Breast-conserving surgery (BCS) results in lower complication rates, improved quality of life and equivalent or better survival rates when compared to mastectomy in patients with early stage breast cancer. However, some women require repeated surgery to increase resection margins, and as such, may not realize these benefits. In addition, the costs and complications resulting from additional surgery are not well characterized. In this retrospective study, insurance claims for 9,837 women that underwent BCS for breast carcinoma were reviewed to assess clinical complications and economic outcomes. Researchers found that 2,282 (23.3%, 95% CI 22.4% to 24.0%) of the study population underwent at least 1 additional breast operation. In the 3 months following the initial BCS, complications were twice as likely in patients undergoing a repeated breast surgery (p<0.001). Researchers also found that the mean cost for a patient undergoing any repeated surgery was 16,072 USD higher, with 56.4% of added costs being incurred within 6 months of the initial BCS. The mean 2-year total healthcare costs increased by 11,621 USD for patients undergoing a repeated BCS and 26,276 USD for patients undergoing a subsequent mastectomy. Overall, increased costs owing to a repeated surgery were statistically significant (p<0.001). This study therefore shows that there are considerable costs and risks of complication associated with surgery subsequent to BCS. This has important implications in advancing margin evaluation.

Exenatide once weekly versus placebo in Parkinson’s disease: a randomised, double-blind, placebo-controlled trial

Exenatide is a glucagon-like peptide-1 (GLP-1) receptor agonist that has shown to have neuroprotective effects in preclinical models of Parkinson’s disease. At doses similar to that used in type 2 diabetes, it is able to cross the blood-brain barrier, exerting neuroprotective and neurorestorative effects via GLP-1 receptors, resulting in improvements in motor performance, behaviour, learning and memory. In this randomized controlled trial, 62 patients were randomly assigned to receive subcutaneous injections of exenatide 2 mg or placebo once weekly for 48 weeks, followed by a 12-week washout period, to assess effects of this drug on the motor severity of Parkinson’s disease. The primary outcome was change in the Movement Disorder Society Unified Parkinson’s Disease Rating Scale (MDS-UPDRS) part 3 scores in the practically defined off-medication state at 60 weeks. Researchers found that at 60 weeks of follow-up, MDS-UPDRS part 3 had worsened by 2.1 points (95% CI -0.6 to 4.8) in the placebo group and improved by 1.0 points (95% CI -2.6 to 0.7) in the exenatide group (p=0.0318). At 48 weeks, scores in the placebo group had decreased by 1.7 points (95% CI -0.6 to 4.0), and those in the intervention group had improved by 2.3 points (95% CI -4.1 to -0.7) (p=0.0026). This study therefore shows that exenatide had positive effects on off-medication motor scores in Parkinson’s disease, sustained beyond the period of exposure.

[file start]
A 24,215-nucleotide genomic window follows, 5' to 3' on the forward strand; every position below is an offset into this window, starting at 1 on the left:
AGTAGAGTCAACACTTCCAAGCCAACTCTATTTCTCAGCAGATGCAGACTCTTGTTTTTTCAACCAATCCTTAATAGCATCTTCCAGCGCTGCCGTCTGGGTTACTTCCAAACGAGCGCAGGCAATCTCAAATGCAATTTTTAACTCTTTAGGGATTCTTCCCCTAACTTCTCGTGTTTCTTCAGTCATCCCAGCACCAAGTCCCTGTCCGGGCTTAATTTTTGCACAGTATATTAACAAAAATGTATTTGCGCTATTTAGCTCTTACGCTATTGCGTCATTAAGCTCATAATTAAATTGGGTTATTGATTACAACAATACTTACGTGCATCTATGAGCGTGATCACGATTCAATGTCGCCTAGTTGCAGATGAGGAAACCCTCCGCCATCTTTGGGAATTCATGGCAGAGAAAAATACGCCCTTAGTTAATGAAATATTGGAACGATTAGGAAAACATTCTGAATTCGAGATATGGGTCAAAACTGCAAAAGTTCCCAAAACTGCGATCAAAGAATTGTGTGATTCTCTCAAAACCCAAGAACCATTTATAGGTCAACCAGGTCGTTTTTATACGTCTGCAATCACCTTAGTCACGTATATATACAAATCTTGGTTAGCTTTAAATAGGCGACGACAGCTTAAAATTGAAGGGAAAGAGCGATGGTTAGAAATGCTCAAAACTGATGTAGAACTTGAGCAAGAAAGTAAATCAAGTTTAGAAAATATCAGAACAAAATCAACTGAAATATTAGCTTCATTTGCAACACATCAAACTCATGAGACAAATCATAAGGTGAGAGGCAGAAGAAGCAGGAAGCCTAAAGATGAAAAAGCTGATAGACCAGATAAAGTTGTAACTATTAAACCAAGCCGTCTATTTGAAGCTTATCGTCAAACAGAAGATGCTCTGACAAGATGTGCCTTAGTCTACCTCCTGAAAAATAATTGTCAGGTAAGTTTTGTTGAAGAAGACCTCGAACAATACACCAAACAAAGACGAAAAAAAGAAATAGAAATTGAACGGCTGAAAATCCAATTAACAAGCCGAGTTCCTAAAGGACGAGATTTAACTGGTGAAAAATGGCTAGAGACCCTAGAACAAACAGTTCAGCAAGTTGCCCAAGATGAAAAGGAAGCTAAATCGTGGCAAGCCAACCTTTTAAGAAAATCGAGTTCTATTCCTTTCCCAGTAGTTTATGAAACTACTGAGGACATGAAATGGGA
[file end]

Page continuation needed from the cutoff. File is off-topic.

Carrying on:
Risk of neonatal drug withdrawal after intrauterine co-exposure to opioids and psychotropic medications: cohort study

The prescription of opioid analgesics in the US has increased by more than 3-fold over the past 2 decades. Up to 22% of pregnancies in the US are complicated by exposure to prescription opioid medications. Neonatal abstinence syndrome (NAS) may result from intrauterine exposure to opioid analgesics, with neonates presenting with a variety of symptoms including difficulties with feeding and sleeping, impaired thermoregulation, seizures, failure to thrive and respiratory distress. Psychotropic medication exposure can also result in withdrawal signs; it is often difficult to ascertain whether signs of withdrawal are primarily the result of intrauterine exposure to opioids, psychotropic medications, or both. In this retrospective cohort study, 201,275 pregnant women exposed to opioids and/or psychotropic medications around the time of delivery were followed up to assess whether the risk of neonatal drug withdrawal in newborns exposed in utero is greater and more severe than in those exposed to opioid analgesics alone. Researchers found that among the 201,275 women exposed to prescription opioids in the 45 days prior to delivery, 7.0% also filled a prescription for an antidepressant, 0.5% for an antipsychotic, 2.7% for a benzodiazepine, 0.3% for gabapentin, and 5.0% for a Z-drug. The risk of withdrawal was increased among patients using antidepressants (RR 1.34, 95% CI 1.22 to 1.47), benzodiazepines (RR 1.49, 95% CI 1.35 to 1.63), and gabapentin (RR 1.61, 95% CI 1.26 to 2.06). Exposure to any single additional psychotropic medication (antidepressants, benzodiazepines or gabapentin) was associated with a 37% increased risk of withdrawal (RR 1.37, 95% CI 1.26 to 1.49). Exposure to 2 or more of these medications was associated with a doubling of this risk (RR 2.05, 95% CI 1.77 to 2.37). This study therefore shows that the use of psychotropic medications in addition to prescription opioids is not only common, but may also be associated with increased risk and severity of neonatal drug withdrawal.

Image: PD